The Standard’s news roundup gives you a quick hit of interesting, sometimes irreverent, and breaking news stories from all over the state.
State Board of Education rejects Mexican-American studies textbook
For the second year in a row, the State Board of Education has denied approval for a Mexican-American studies textbook for Texas public schools.
Last year, the board rejected a textbook that experts argued was riddled with factual errors and and anti-Latino bias. Now, the board says this new book isn’t expansive enough.
Dan Quinn, the communication director of the Texas Freedom Network, a public education watchdog group, says the State Board of Education put itself in this position by soliciting Mexican-American studies textbooks from publishers before it adopted any curriculum standards.
“Bottom line here is if the state board had done what advocates and scholars had asked them to do more than three years, we’d probably have a textbook for these courses in Texas schools today,” Quinn says.
He says the State Board of Education now seems determined to adopt new curriculum standards for a Mexican-American studies course, but that could take up to three years. Then the board would have to go through the textbook adoption process, which could take an additional year or two.
Advocates call for more mental health support for students
A new report calls on Texas lawmakers to develop a statewide plan for addressing and measuring student trauma in schools after Harvey.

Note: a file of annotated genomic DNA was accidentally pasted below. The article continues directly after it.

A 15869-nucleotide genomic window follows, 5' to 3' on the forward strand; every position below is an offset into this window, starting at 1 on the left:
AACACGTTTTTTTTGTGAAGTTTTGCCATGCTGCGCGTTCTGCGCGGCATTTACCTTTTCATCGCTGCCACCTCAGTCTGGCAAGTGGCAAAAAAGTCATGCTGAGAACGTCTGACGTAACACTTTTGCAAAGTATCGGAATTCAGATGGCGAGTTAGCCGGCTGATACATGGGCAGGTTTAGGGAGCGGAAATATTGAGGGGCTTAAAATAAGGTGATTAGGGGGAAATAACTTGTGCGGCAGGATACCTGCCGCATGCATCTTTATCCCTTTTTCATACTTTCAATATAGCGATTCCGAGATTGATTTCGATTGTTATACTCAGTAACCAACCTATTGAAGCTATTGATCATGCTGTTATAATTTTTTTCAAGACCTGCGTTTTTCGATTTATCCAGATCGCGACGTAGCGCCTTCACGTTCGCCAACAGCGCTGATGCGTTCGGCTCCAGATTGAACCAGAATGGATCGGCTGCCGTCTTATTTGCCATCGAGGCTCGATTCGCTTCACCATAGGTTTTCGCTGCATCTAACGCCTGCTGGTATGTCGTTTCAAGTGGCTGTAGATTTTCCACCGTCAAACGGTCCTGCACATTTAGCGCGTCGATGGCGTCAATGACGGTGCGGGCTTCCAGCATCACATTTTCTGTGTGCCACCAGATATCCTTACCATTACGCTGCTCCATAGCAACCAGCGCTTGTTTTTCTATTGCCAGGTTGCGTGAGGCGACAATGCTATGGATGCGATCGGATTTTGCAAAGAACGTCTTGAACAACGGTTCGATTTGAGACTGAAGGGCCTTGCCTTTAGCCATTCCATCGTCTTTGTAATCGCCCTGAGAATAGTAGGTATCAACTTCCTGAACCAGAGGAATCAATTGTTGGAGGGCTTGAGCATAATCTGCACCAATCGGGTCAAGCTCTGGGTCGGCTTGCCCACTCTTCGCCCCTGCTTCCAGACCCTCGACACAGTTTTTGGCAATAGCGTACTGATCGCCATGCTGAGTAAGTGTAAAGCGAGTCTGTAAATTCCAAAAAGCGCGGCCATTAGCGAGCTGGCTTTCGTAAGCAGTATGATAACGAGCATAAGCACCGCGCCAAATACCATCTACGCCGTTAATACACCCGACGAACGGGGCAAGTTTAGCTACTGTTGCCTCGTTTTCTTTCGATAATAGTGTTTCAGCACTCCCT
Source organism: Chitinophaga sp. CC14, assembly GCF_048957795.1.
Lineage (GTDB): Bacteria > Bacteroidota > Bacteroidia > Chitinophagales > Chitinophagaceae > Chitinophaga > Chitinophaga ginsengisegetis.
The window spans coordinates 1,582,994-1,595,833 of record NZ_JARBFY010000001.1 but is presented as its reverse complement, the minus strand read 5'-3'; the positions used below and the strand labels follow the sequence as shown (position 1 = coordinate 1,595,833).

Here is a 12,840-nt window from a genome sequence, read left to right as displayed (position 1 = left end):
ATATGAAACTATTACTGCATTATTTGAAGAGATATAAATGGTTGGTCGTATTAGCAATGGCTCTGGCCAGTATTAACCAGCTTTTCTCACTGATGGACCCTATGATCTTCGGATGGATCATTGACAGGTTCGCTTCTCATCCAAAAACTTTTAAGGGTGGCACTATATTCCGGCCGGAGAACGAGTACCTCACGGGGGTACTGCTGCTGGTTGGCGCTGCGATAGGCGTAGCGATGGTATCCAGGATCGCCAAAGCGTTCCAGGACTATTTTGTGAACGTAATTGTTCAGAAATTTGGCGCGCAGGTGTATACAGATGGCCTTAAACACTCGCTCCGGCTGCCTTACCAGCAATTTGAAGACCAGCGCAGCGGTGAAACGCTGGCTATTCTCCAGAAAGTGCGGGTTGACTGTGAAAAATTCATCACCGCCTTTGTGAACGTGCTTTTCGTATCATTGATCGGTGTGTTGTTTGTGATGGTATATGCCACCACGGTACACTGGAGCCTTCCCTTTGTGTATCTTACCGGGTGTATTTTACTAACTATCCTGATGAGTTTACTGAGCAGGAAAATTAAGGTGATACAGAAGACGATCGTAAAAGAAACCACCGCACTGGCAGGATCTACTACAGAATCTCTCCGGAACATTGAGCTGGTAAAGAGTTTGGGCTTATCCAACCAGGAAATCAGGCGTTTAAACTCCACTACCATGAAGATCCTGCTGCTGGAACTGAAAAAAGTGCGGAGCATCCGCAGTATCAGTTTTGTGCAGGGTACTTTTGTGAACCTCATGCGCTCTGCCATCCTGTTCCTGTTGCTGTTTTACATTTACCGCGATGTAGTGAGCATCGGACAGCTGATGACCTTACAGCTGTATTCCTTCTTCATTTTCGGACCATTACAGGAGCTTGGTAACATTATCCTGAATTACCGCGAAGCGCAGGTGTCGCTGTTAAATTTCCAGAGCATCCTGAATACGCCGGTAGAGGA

It finds that state leaders are putting more and more emphasis on addressing children’s mental health at school, but that those efforts are largely local. Not even the Texas Education Agency systematically collects data on efforts to improve ‘school climate,’ which is the quality and character of school life.
Josette Saxton authored the report for the advocacy group Texans Care for Children. She says that if student trauma isn’t addressed – whether from a hurricane or even the shooting in Sutherland Springs – it has long-term consequences.
“If we’re not appropriately recognizing and responding to trauma and other mental health concerns in students we’re going to see difficulty in school test performance and behavior,” Saxton says. “However, if we do address these issues what we’ll see is more kids will graduate, there will be more kids in school in safe environments, and it will keep kids out of our juvenile justice system and healthy in their adult years.”
The state did launch a new Hurricane Harvey Task Force on School Mental Health Supports last month. Saxton says that while it shines a light on student mental health as an issue, it does not have dedicated funding or much authority.
Texas executed Mexican national convicted of murder
Despite an international uproar, Texas executed a Mexican national on Wednesday night.
Ruben Cardenas was convicted and sentenced to death in the 1997 slaying of his 16-year-old cousin, but in the days leading up to his death, both Mexican officials and international human rights organizations decried the execution.
They say Cardenas was not given a chance to speak with his country’s consulate after he was arrested more than two decades ago. That’s a violation of an international treaty.
In a news release on Monday, experts with the United Nations Human Rights Commision opposed the execution. “If the scheduled execution of Mr Cárdenas goes ahead, the US Government will have implemented a death penalty without complying with international human rights standards,” they stated.
Cardenas previously confessed to the killing and led authorities to the body, but his representatives claimed that his confession was coerced and evidence against Cardenas was faulty.